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Authors: Libby Schurr, Trainee Medical Intern, The University of Auckland; Dr Harriet Cheng, Consultant Dermatologist, ADHB, New Zealand. Copy edited by Gus Mitchell. January 2022
Propylene glycol is a small, synthetic alcohol (chemical formula CH3-CHOH-CH2OH) that has the potential to cause allergic contact dermatitis in some individuals. It is a viscous, colourless, and odourless liquid with low toxicity. Amongst other things, it is used as a humectant, solvent, emulsifier, penetration enhancer and emollient, a food additive, and an intermediate in manufacturing polyester.
Alternative names for propylene glycol include:
Propylene glycol was named the American Contact Dermatitis Society’s Allergen of the Year for 2018.
Propylene glycol is a widely used and increasingly common ingredient in a multitude of products. Around 38% of products in the American Contact Dermatitis Society Contact Allergen Management Program (CAMP) database at 2016 contain propylene glycol.
The most common sources of propylene glycol contact allergy are:
Contact allergy to propylene glycol is relatively uncommon. It is estimated to be present in up to 3.5% of individuals investigated for suspected contact dermatitis. Propylene glycol contact allergy may be more prevalent in atopic patients and other patients with compromised skin (such as stasis dermatitis or hand dermatitis). This is noteworthy, given corticosteroids (a common source of propylene glycol contact allergy) are typically first-line treatment for dermatitis.
Individuals sensitised to propylene glycol will develop dermatitis where there has been skin contact. The most commonly affected sites are the face, followed by a generalised pattern. Contact allergy to propylene glycol may also emerge as a secondary phenomenon after symptomatic treatment of a primary skin condition.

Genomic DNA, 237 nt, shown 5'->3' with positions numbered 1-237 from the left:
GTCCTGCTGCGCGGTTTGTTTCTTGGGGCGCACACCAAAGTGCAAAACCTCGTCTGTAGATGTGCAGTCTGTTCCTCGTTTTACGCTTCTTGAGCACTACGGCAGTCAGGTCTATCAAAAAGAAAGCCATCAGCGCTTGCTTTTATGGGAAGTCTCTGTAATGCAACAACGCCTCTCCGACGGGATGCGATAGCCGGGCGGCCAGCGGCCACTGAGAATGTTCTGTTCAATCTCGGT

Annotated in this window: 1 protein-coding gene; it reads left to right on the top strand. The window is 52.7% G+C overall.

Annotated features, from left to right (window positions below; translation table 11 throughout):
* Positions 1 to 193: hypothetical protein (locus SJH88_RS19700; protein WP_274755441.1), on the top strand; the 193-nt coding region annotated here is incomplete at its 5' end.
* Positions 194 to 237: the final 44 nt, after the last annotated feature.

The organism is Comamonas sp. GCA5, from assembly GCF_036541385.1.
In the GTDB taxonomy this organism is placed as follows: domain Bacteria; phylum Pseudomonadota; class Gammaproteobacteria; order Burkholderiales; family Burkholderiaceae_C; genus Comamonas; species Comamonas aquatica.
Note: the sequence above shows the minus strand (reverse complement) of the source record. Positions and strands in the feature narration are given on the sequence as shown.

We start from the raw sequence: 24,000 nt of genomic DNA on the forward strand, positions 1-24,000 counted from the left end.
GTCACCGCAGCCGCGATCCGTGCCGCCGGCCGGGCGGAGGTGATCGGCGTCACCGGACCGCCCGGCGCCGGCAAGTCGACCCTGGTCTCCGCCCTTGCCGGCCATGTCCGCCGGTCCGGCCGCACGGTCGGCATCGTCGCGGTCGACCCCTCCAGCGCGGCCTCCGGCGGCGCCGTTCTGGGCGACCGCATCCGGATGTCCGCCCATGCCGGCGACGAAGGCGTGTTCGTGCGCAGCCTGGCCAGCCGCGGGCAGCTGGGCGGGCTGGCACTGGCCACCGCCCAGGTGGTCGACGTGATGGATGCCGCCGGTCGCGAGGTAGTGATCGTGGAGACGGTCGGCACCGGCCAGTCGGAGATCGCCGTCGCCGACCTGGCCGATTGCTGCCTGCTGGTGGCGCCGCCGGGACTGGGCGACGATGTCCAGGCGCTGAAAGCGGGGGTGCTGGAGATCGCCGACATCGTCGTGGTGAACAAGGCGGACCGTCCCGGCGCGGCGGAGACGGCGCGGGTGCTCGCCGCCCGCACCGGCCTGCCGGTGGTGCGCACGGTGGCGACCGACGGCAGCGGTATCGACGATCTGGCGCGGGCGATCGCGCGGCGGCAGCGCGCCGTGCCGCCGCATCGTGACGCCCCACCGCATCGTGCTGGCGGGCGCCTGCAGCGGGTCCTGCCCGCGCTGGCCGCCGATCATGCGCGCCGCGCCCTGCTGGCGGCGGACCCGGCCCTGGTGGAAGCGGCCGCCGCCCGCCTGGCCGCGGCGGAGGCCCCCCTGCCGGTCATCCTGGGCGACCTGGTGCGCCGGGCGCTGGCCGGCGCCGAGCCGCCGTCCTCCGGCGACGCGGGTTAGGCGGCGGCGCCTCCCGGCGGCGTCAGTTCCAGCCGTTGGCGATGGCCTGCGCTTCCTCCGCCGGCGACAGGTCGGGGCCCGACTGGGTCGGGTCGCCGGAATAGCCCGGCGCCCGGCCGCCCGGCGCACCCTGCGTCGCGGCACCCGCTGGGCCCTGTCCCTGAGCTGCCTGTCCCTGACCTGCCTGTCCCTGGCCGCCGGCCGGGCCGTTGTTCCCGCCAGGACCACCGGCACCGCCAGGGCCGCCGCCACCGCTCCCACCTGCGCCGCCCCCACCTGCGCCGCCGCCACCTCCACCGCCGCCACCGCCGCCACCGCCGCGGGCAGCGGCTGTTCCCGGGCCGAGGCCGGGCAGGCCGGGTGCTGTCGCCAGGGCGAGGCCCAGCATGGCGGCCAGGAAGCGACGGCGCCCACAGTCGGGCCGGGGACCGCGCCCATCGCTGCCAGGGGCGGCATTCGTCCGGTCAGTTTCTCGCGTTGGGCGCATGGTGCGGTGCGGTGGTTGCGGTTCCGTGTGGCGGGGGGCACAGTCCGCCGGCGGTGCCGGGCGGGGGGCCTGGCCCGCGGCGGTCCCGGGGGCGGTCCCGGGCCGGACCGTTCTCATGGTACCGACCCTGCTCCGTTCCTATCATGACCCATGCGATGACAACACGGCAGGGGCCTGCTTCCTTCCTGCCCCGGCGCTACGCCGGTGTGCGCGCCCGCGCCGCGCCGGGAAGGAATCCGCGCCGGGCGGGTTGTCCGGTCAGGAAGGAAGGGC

Propylene glycol is also a common cause of irritant contact dermatitis, and can cause contact urticaria and sensory irritation. Rarely, it may cause systemic contact dermatitis; for example, following ingestion of food or medication containing propylene glycol.
Patch testing is used to diagnose contact allergy to propylene glycol. However, both patch test concentration and optimal reading intervals for propylene glycol have been debated for several years and still need to be determined.
Propylene glycol is included in some standard patch test series. It is important to consider propylene glycol and other allergens not included in all standard series, particularly in patients with atopic or otherwise chronically inflamed skin.
Patch testing details
American Contact Dermatitis Core Series: 30% aqueous solution
NZ Extended Series: 5% petrolatum
Propylene glycol is a weak sensitiser and also an irritant; many reactions are weak (which may be incorrectly interpreted as insignificant) and delineating true allergic versus irritant reactions can be challenging.
Systemic contact dermatitis should be considered if dermatitis fails to clear after avoiding sources of propylene glycol applied to the skin.
As with other contact allergies, once propylene glycol has been identified as a culprit allergen, education and avoidance are the cornerstone of treatment.
Active dermatitis may be treated with:
See dermatitis for more information on treatment.
If you have a contact allergy to propylene glycol, you will need to identify potential sources of propylene glycol and avoid them. This is not an easy task; the key significance of propylene glycol sensitivity rests in how ubiquitous the substance is. Try to use only personal care ingredients with clearly marked ingredients that do not contain propylene glycol (or any of its other names) on the ingredient list. You may need to check with your pharmacist or doctor which topical and other medications will be suitable for you. Your dermatologist may have additional specific advice, particularly if you are highly sensitive to propylene glycol.
If you have an allergy to propylene glycol, you may also be allergic to other common contact allergens, such as balsam of Peru, fragrance mix, benzalkonium chloride (BAK), and/or other topical medicine components eg. bacitracin or neomycin sulfate. These are not cross-reactions. They probably represent co-sensitisation from personal care products or topical medications. Propylene glycol derivatives are potential cross-reactors; further testing is needed.
Polyethylene glycol is not a propylene glycol derivative, and is not a cross reactor.
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